JOE HILL (1877-1915) is the best-known figure in the heroic history of the Indus trial Workers of the World (a.k.a. Wobblies). U.S. labor's most worldrenowned martyr and celebrated songwriter, he is remembered above all for his songs in the Little Red Song Book 'The Preacher and the Slave' ('Pie in the Sky'), 'Mr Block,' 'There Is Power in a Union,' and many more that are still popular on picketlines today.
Franklin Rosemont's important new book presents a fresh and in-depth study of the life and work of the famous Wobbly bard, and of the revolutionary counterculture he came to personify.
Examining Hill's status as a 'near-mythic' figure in history as well as his enormous influence-on Wob artists; other radicals, songwriters, and poets; on movements as varied as the 1910s Chicago Renaissance and the 1950s Beat Generation-Rosemont also examines the many appearances by Hill and the IWW in popular culture, including mass-market mysteries, science-fiction, and rock'n'roll. In chapters on 'The Hobo Contribution to Critical Theory,' 'Wobblies Against Whiteness,' 'Forerunners of Earth First! and Eco-Socialism,' and 'Surrealism, Wobbly Style' he argues that Hill's legacy -the profound but playful old-time Wobbly counterculture-is still the 'most important inspiration and model for a new revolutionary movement' today.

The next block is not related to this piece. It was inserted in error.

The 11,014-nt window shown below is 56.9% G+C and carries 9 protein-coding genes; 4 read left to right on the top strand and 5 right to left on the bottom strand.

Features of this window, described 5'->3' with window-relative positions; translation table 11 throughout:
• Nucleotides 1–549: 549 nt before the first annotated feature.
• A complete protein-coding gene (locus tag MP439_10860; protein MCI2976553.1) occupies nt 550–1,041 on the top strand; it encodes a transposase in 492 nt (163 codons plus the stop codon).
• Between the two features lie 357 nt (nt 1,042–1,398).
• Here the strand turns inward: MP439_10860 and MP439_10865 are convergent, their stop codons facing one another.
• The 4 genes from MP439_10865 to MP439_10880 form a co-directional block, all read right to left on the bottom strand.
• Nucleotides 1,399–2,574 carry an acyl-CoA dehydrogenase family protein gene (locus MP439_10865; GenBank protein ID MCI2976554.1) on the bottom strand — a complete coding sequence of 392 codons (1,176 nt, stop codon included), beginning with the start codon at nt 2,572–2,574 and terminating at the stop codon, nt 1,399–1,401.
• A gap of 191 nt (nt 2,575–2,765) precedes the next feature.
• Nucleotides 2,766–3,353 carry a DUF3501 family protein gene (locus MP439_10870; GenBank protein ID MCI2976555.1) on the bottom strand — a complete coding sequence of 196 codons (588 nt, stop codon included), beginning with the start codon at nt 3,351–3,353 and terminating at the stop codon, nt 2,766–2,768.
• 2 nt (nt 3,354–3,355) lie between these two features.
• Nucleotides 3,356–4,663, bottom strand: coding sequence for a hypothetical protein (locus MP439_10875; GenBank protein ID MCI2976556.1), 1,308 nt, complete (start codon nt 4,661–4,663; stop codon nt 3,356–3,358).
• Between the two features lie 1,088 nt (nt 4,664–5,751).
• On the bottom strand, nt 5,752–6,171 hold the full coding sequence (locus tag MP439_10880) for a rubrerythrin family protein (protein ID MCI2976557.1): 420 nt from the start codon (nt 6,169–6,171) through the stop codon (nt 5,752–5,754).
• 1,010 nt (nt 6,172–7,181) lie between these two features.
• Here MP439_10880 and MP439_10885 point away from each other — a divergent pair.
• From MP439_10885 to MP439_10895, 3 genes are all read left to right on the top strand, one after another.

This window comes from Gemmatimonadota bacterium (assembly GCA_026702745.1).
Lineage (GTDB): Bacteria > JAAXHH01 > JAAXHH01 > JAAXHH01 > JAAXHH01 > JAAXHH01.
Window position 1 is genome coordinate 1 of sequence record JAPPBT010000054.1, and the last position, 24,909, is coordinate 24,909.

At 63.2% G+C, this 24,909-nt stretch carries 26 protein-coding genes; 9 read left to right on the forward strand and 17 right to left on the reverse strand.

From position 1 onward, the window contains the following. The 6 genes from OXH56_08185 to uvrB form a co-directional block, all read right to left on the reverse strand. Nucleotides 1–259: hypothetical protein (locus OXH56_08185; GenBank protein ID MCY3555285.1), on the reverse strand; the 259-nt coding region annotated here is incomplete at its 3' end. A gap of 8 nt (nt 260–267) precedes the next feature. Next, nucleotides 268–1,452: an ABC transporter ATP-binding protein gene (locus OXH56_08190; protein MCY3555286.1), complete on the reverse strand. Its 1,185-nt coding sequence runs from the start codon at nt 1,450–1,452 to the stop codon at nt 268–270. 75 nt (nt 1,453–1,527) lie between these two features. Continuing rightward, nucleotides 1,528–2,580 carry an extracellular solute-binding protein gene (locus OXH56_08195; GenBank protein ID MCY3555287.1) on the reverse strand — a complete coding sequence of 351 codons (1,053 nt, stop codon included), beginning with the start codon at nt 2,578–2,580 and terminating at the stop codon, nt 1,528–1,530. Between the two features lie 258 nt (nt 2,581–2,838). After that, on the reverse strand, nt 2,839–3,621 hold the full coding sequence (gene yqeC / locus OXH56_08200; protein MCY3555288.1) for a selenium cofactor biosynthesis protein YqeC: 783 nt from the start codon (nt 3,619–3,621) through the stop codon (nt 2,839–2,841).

'The fine chapter on Hill's involvement in the Mexican Revolution is alone well worth the cover price.... No doubt about it: This is the best book ever written about Joe Hill.'
'In these 600-plus pages there is not one bit oftedious reading. This is an important book.'
|Publisher||Charles H Kerr|